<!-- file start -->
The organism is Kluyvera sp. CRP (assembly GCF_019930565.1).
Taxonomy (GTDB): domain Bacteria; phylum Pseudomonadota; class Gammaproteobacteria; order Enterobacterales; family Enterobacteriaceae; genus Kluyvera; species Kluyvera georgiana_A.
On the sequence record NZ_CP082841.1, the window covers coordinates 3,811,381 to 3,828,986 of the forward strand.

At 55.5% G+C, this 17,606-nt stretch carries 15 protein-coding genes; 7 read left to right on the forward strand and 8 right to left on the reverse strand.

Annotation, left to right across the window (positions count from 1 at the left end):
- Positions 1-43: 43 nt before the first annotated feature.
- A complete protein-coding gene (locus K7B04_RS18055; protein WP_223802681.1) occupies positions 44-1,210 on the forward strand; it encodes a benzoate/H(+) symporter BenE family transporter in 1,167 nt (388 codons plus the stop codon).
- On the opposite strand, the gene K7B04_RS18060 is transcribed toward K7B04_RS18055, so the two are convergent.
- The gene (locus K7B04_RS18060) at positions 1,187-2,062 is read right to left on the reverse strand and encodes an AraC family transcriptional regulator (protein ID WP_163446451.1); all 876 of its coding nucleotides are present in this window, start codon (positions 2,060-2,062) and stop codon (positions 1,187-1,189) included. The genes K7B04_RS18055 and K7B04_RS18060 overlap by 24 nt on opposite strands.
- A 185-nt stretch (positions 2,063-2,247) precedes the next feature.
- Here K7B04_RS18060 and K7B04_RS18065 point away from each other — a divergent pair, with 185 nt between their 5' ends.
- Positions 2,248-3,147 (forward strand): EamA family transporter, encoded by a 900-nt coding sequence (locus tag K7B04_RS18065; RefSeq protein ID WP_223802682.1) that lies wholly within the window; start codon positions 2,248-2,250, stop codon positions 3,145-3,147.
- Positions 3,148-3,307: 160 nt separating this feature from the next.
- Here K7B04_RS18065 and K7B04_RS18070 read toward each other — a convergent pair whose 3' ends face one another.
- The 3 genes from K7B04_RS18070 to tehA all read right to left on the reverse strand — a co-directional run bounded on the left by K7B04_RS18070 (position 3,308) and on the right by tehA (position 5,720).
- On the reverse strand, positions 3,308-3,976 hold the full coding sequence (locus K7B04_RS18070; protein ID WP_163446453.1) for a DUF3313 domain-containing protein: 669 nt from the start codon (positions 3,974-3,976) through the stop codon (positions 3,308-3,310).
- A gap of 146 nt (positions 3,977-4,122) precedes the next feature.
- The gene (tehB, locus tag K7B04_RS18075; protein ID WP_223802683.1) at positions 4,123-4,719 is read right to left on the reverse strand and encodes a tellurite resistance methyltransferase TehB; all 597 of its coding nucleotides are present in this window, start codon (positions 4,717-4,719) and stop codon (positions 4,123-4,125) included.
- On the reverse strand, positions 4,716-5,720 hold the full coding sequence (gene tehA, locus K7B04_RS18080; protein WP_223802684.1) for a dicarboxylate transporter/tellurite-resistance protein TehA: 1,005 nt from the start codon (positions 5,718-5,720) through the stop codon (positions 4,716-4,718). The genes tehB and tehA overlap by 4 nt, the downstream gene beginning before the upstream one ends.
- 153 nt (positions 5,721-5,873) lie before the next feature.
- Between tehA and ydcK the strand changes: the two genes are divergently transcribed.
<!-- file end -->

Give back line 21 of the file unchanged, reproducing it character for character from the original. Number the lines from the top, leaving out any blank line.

- Between tehA and ydcK the strand changes: the two genes are divergently transcribed.